Three children die of hepatitis in Indonesia, bringing the global death toll to four amid outbreak

Three children in Indonesia have died of mysterious hepatitis which, if confirmed, would bring the global death toll to at least four.

The country’s health ministry said the victims died of “suspected acute hepatitis” last month and were all in the capital, Jakarta.

Their symptoms included nausea, vomiting, profuse diarrhea, fever, jaundice, seizures and loss of consciousness – all telltale signs of the deadly liver disease.

Tests are underway to confirm their cause of death. Indonesia has not officially registered any cases of hepatitis since the start of the epidemic.

The children’s ages were not revealed and it is unclear whether they had any underlying health conditions.

More than 200 cases of hepatitis in children of unknown origin have been confirmed worldwide during the mysterious outbreak – which experts say is just the “tip of the iceberg”.

Most cases have been detected in the UK and US, which have some of the strongest surveillance systems.

The World Health Organization confirmed one death, although it did not reveal the location. One death in the United States is being investigated, along with the three in Indonesia. At least 18 of the youngsters needed liver transplants.

None of the cases tested positive for the normal viruses that cause hepatitis, which has left scientists baffled as to the origins of the disease.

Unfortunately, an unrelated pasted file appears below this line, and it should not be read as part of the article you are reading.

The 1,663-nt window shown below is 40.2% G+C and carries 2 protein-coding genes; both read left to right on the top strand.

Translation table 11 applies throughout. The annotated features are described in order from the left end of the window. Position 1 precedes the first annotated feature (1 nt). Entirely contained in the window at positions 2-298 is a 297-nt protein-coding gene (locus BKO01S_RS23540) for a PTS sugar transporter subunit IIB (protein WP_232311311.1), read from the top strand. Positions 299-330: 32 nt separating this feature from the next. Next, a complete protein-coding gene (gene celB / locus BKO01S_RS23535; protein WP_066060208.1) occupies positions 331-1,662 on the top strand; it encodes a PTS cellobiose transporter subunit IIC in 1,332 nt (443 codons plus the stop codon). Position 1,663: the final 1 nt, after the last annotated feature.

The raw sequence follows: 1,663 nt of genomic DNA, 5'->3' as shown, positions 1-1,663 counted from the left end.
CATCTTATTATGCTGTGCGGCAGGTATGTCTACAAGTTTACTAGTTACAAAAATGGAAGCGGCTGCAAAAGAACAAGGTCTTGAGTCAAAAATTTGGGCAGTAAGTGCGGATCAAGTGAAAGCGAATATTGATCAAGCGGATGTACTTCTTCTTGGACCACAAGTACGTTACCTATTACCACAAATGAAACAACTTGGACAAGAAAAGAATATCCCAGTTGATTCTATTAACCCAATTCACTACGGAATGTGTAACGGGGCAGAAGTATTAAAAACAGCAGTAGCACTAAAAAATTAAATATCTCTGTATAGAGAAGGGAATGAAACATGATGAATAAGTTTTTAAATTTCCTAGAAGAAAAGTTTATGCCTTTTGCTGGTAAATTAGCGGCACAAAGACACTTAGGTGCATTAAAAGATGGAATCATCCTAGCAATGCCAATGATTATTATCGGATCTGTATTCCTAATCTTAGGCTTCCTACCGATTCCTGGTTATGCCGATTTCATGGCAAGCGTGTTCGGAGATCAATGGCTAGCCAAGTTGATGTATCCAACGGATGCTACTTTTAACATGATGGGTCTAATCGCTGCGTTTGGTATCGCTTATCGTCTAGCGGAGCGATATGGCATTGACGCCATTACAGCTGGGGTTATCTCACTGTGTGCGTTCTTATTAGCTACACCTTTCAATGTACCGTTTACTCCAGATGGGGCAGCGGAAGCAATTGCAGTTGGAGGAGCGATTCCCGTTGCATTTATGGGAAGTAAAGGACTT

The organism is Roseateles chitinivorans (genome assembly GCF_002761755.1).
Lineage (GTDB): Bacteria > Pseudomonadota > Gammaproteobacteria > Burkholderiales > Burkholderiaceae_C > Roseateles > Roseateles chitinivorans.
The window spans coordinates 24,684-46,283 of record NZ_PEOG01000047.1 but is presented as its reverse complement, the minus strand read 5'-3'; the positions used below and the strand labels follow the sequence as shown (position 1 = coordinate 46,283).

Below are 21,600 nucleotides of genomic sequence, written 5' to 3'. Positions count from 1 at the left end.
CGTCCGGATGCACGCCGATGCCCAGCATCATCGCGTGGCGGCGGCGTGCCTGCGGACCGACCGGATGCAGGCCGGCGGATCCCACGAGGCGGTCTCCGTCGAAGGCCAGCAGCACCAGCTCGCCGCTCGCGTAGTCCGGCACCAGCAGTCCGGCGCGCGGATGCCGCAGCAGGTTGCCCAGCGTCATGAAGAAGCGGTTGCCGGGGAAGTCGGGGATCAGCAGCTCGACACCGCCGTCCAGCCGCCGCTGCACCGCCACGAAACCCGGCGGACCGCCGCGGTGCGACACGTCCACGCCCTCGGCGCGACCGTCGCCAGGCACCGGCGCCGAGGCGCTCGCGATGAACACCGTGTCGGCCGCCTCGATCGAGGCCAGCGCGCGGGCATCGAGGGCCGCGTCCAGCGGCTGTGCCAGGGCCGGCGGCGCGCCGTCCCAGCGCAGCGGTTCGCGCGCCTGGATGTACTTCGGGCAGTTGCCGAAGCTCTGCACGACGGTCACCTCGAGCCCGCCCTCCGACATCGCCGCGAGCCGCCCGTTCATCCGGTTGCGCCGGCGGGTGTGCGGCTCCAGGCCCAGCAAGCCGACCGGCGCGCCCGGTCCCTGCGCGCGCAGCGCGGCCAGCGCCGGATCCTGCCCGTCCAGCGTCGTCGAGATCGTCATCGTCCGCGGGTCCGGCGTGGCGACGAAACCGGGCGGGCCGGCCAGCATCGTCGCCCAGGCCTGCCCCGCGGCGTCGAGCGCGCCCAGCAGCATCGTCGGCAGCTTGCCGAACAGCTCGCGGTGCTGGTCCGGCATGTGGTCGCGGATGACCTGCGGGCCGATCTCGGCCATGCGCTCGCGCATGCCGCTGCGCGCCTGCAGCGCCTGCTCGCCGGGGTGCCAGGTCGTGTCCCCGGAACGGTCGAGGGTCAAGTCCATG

A virus that normally causes the common cold, known as the adenovirus, is thought to be involved.

But there are a number of theories as to why the normally harmless virus causes severe illness in previously healthy young children.

More than 200 children have been sick across the world in up to 14 countries since last October * cases in Canada, Japan and Wisconsin, Illinois and New York have yet to be confirmed

More than 200 children have been sick across the world in up to 14 countries since last October * cases in Canada, Japan and Wisconsin, Illinois and New York have yet to be confirmed

The Indonesian Ministry of Health has urged parents to be on the lookout for symptoms of the disease, which include jaundice – yellowing of the skin and whites of the eyes – as well as abdominal pain, vomiting, diarrhea and dark urine.

He urged people to see a doctor if their child developed symptoms and encouraged his people to maintain good hand hygiene, ensure food is clean and well cooked and avoid contact with sick people.

Q&A: What is the mysterious global hepatitis epidemic and what is behind it?